We teach a course at HKU on science and religion, which unpacks how science and religion relate to each other. We unpick many of the assumptions about science and about religion which typically crop up, and argue that there is a better way to approach the topic. We look at such questions as What is science? What is religion? What is true? What is real? What is knowledge? What are persons? What is life? and How then shall we live? Here we provide the course material in blog form and (for HKU members) as video lectures.
Mike Brownnutt has background in experimental physics, having spent many years developing scalable architectures for quantum computers. He also has a degree in theology, in which he looked at how faith is understood in the context of science and of Christian religion. Since 2015 he has worked at the University of Hong Kong, where he is Associate Director of the Faith and Science Collaborative Research Forum.
David Palmer’s interdisciplinary research sits at the intersection of sociology and anthropology, and is informed by scholarly traditions in history, religious studies and Sinology. He leads the Asian Religious Connections research cluster at the Hong Kong Institute for the Humanities and Social Sciences.
Where’s the boundary between science and religion?
It's not where you think..
The frame that shapes (and corrupts) our thinking.
Acupuncture: Science? Religion? Both? Neither?
Questioning everything we thought we knew about both science and religion.
Packing and Unpacking Religion
Why we can’t agree on whether Confucianism, Daoism and Buddhism are religions.
Is there even such a thing as religion?
It’s not about belief, it’s about relationships.
The Enlightenment Vision of science
This is what is at stake.
Science and method
What would happen if scientists followed the scientific method?
Can science be objective?
(Spoilers: No, it cannot.)
Science: universal or useful?
It can't be both.
True for you but not for me? That’s just your opinion!
Thinking about claims that are not universal or not objective.
Why can't we all agree about science?
Where collective knowledge is generated
Truth you can see, and truth you cannot
Understanding science's relation to the unseen.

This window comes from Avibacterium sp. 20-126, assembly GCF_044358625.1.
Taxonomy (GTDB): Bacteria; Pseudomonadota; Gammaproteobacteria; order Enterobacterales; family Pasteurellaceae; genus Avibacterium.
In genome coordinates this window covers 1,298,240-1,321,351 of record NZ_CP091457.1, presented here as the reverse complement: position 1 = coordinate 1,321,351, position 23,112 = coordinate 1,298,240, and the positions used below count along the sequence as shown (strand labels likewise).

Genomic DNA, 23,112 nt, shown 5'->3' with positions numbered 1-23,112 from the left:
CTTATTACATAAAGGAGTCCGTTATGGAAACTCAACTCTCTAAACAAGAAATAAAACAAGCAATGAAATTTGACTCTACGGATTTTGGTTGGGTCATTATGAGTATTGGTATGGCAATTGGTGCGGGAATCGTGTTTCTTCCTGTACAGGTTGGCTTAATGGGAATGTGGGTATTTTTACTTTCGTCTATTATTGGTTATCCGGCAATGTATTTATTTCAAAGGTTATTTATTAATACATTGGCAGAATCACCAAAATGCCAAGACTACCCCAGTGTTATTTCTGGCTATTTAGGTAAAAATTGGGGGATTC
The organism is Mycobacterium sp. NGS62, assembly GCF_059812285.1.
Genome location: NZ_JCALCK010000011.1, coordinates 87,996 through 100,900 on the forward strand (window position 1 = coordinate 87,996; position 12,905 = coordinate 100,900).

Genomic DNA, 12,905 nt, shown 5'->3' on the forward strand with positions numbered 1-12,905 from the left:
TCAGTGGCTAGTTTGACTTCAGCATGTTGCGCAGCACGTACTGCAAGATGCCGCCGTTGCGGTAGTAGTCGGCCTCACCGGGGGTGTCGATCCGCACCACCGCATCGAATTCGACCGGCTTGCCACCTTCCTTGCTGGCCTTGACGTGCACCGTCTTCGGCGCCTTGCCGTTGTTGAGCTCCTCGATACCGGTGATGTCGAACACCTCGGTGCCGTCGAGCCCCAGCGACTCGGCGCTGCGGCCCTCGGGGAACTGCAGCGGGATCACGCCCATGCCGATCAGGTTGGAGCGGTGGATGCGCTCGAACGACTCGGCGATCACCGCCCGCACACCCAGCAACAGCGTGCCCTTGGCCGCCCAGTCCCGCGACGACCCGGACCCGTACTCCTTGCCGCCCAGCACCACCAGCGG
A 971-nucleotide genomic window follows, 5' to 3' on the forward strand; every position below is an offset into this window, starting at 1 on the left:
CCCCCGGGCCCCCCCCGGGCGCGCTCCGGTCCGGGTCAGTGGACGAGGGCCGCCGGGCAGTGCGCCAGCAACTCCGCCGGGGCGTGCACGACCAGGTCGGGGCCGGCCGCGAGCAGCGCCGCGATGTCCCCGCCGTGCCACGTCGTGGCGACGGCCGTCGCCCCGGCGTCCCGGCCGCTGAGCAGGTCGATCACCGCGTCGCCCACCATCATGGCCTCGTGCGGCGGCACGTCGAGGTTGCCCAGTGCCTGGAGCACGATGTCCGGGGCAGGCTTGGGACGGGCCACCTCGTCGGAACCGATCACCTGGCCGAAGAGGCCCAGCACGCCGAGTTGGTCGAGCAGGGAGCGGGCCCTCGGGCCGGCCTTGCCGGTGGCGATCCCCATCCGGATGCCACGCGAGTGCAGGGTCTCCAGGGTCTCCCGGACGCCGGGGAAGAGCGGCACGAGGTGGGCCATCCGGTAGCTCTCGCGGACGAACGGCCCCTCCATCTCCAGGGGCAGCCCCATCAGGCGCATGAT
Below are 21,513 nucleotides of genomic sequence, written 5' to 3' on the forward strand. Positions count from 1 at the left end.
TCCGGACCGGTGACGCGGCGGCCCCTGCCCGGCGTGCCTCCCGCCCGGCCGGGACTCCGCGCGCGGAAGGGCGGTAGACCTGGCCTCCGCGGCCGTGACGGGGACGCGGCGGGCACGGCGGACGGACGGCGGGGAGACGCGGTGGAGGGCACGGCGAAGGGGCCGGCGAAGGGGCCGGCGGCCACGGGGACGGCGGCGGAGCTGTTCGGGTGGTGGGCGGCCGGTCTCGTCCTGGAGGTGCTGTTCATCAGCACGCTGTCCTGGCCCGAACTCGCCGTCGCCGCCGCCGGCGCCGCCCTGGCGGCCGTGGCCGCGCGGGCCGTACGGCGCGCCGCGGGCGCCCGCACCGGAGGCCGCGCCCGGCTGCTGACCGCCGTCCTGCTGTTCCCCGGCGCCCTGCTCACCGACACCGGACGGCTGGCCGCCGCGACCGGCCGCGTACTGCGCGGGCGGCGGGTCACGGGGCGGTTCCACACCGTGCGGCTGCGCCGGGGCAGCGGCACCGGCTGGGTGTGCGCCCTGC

Truth: more than facts
More things need to be true than we usually realise.
Getting information: reason and observation
When knowledge is reasonable or sensible.
Getting information: revelation
When knowledge is faithful.
Ways of putting information together
Do we build theories or weave them?
Can we trust our conclusions?
If you brain was lying to you, how could you tell?
But is it real?
What does the question even mean?
How do you separate real from unreal?
Naturalism, materialism, physicalism, and disappointment.
Does the universe care what we think?
Considering ontological realism.
Can we know what the world is like?
Considering epistemic realism.
Do we mean what we say?
Considering semantic realism.
Can we trust our experience?
Considering subjective realism.
What are signs pointing to?
Considering symbolic realism.
Being more than one sort of realist
And possibly less than all sorts of realist.
Am I an object or a person?
Will you make me into one or the other?
Treating non-humans as persons
It works. But is it more than that?
Non-human and para-human persons
We'll call them "nephesh".
How do you relate to nephesh?
As a stranger? enemy? servant? lover?
Metapersons in your community
Which ones should you care about?
Are nephesh real?
Or are they a useful fiction?
Why physicists name their lasers.
What is life?
Bios, anima, psyche or zoe?
Biology tells us about life, but not how to live.
Models: Does Elon Musk exist?
What pet elephants teach us about the stock market.
Free will, divine action, and Elon Musk
Taking a fresh look at some age-old problems.
Modelling social life
The map isn't the territory.
Religious models of society
Where they overlap with - or differ from - social science.
How we create the tools to think about things.
Numbers, words, and persons in intellectual objects
Why do we prefer numbers?
Transforming the world with intellectual objects
The power and the cost of objectifying.
Religious intellectual objects
How we make gods into objects
Counter-intuitive and self-negating intellectual objects
How science and religion bend our minds.
What makes a controversy?
Science, religion, and the stories we tell ourselves.
Old stories of who we are
Evolution and the stories we used to tell ourselves.
New stories of who we are
Evolution and the stories we tell ourselves today.
Control and violence
Stories and science's dirty secret.
You cannot separate what you say from how you say it.
A place for virtue
Science as a virtuous practice.
A place for not knowing
The necessity of living with ignorance.
A place for commitment
The need to risk it all on what you cannot know.
Choosing our commitments
Because we can only know afterwards.
The cost of commitment
The necessity of risking everything you are.
Intellectuals and laypersons in science and religion
When scientists have more in common with priests and theologians.